Date
Victim
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River
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Gage
Water Level
Difficulty
Cause
Cause Code(s)
Injury Type(s)
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Experienced/Inexperienced
Private/Commercial
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Accident Description


Utah’s Westwater Canyon is a straightforward Class IV whitewater run in a beautiful desert canyon. On October 4, 1999 it was flowing at approximately 6,800 cfs with a water temperature of 58 degrees. A group of two rafts including Max Turner, 29, attempted the run. The paddlers were fit, but had limited experience.

Turner was in the first boat of a two-boat party. His paddle raft flipped in Skull Hole, then he and three other members of his party washed into the Room of Doom, a nasty eddy.  His leg got caught by a loose bow line, and he was pushed against the rock wall, and trapped against a pillow on the left side. The raft was stuck, too, apparently snagged by the same bow line that trapped Turner. The second raft also flipped in the hole. All hands washed down through the next three rapids into a flat pool before they were able to get to shore and right the raft. Since they were behind the paddle boat they knew there had been a flip, but could do nothing to help.

Three kayakers showed up 10-15 minutes after this happened. They were able to enter the room, climb up the wall, and throw a line to Max, but he could not grab hold. No one could get to him at river level. He had been holding on for at least 15 more minutes when our group showed up. Our two strongest boaters paddled into the room, but could not help him. Later, more paddlers arrived. Max survived for about 45 minutes longer before he finally went under for the last time. All of this happened in full view of his mother and brother, who were also on the trip.

After Turner died, a very strong kayaker from Salt Lake City climbed, hand over hand, down the cliff to the overturned raft and was able to cut it free. Turner’s body stayed in the same place, presumably held by the line. Eventually his life vest was pulled off, and he disappeared from view. Several days later they were still searching for the body.

At about

5:30

or

6:00 p.m.

a group paddled down stream to call for help. Four other kayakers stayed with the rafters over night, donating their extra layers of clothing, food, and water. All that was in the paddle raft was two waterlogged dry bags containing a bunch of wet cotton clothing and empty beer cans. BLM rangers left from the put-in at

 

3:55 a.m., as soon as the moon was up.  At

6:00 a.m.

National Park Service rangers drove a jet boat upstream and returned at

9:30 a.m.

with the paddlers. They then went back up to bring back rescuers and gear.

SOURCE: Lisa Wilk, Aida Parkinson, NPS Morning Report

ANALYSIS:  (Walbridge)

1. The danger of loose lines in whitewater is well documented. Incidents like this will help motivate us to stow all rope on river boats with great care.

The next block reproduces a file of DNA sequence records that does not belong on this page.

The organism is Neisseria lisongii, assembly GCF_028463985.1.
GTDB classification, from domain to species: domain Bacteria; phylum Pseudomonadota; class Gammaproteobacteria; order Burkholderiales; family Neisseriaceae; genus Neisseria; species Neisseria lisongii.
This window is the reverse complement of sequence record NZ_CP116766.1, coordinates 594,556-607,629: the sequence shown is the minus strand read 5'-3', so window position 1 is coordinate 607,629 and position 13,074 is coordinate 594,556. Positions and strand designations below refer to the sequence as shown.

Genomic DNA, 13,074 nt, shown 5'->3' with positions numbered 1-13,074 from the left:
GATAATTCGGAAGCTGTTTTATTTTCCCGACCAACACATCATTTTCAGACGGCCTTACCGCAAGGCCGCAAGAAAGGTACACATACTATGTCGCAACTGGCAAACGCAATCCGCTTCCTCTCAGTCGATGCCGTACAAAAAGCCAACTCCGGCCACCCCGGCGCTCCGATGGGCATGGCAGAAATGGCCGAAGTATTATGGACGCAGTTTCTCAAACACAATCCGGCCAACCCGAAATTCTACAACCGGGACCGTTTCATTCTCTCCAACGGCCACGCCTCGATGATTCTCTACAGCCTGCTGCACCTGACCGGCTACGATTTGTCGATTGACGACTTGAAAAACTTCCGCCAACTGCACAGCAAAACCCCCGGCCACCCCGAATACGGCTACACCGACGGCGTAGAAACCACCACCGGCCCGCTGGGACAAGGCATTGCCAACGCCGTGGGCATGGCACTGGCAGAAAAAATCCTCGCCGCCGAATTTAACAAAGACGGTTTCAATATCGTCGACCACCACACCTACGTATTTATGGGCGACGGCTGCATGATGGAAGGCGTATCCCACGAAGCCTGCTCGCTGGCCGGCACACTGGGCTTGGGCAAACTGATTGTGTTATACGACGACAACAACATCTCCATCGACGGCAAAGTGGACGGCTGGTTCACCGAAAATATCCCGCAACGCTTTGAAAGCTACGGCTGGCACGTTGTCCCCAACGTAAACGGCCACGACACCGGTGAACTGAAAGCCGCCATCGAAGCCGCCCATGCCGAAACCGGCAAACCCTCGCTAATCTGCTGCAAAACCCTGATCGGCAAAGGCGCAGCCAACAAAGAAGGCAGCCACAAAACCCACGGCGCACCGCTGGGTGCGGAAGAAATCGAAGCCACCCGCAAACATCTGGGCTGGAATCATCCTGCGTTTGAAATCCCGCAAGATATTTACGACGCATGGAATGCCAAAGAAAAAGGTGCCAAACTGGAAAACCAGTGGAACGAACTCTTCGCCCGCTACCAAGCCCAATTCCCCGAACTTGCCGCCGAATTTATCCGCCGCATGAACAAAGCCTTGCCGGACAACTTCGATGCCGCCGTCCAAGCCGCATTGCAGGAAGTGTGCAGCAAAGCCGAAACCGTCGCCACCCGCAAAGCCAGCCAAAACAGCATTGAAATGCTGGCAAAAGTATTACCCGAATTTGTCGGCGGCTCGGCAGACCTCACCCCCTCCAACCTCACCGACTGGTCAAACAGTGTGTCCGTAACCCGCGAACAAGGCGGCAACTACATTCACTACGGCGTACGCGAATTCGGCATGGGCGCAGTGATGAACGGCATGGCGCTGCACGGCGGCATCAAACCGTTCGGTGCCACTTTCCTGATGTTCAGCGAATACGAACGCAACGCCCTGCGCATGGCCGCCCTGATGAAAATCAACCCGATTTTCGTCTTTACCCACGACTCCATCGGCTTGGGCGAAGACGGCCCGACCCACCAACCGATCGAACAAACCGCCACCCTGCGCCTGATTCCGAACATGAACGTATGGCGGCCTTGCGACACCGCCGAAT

2. A Westwater Canyon ranger observed that until this year there had been no deaths on the river for 15 years. Another accident, occurring in May, involved this same rapid. The victim was older, and shock of cold water may have caused a heart attack. He died while climbing out of the Room of Doom.

 

Subject: Fatality on Westwater From: “Paul Heller” pheller@otter.CutThisToReply.co m

Date: Sun, 03 October 1999 11:25 PM EDT

Message-id: <37f821c4.0@news.seqnet.net>

About 4 pm Sat. 10/02 I paddled with four friends through Skull rapid to find a few rafters stranded on rocks in the Room of Doom and one on river left. About a dozen kayakers already there had worked unsuccessfully to free a young rafter from the Rock of Shock. Evidentially the boy became tangled in a bow line or other rope after the paddle raft flipped in Skull hole. The boy was slightly on the Room of Doom side of the Rock while the rope was held tight across the Rock by the partially deflated paddle raft pulled by the force of the main current of the Colorado outside the Room. A few kayakers tried swimming up to the Rock w/ knives to cut the rope. But at 6,800 the pillow against the Rock is large and violent. It is difficult enough to avoid the Rock when ferrying into the Room. After about 30 minutes the boy drowned and unfortunately part of the body was still visible to the mother on the bank in the Room. Thus we focused on getting her and two others up and over the cliff area and back to river level a few hundred yards down stream. The rafter on river left was put in a kayak with two kayakers on either side. Another boat then towed the stable, three boat flotilla to river right to join the rest of the group. The kayaker who donated the boat had to swim/be towed across river. Eventually the raft was freed and I’m not sure what happened to the body. We rounded up food, water, clothes from kayakers and firewood. Two kayakers planned to stay the night. And the rest of us left to arrive at takeout about dark. At the takeout we met rafters in the other boat of the party. They were first through Skull in an oar boat, flipped in the hole, and swam/rode capsized raft through Bowling Alley past Sock It To Me. They didn’t know what had happened until the first kayakers sent to call for help arrived at takeout. We learned that the BLM rangers decided to wait and launch rescue boat in the morning. It was a pitch black night. Fortunately the low temperatures probably didn’t drop below the 40s.

Kathryn Streletzky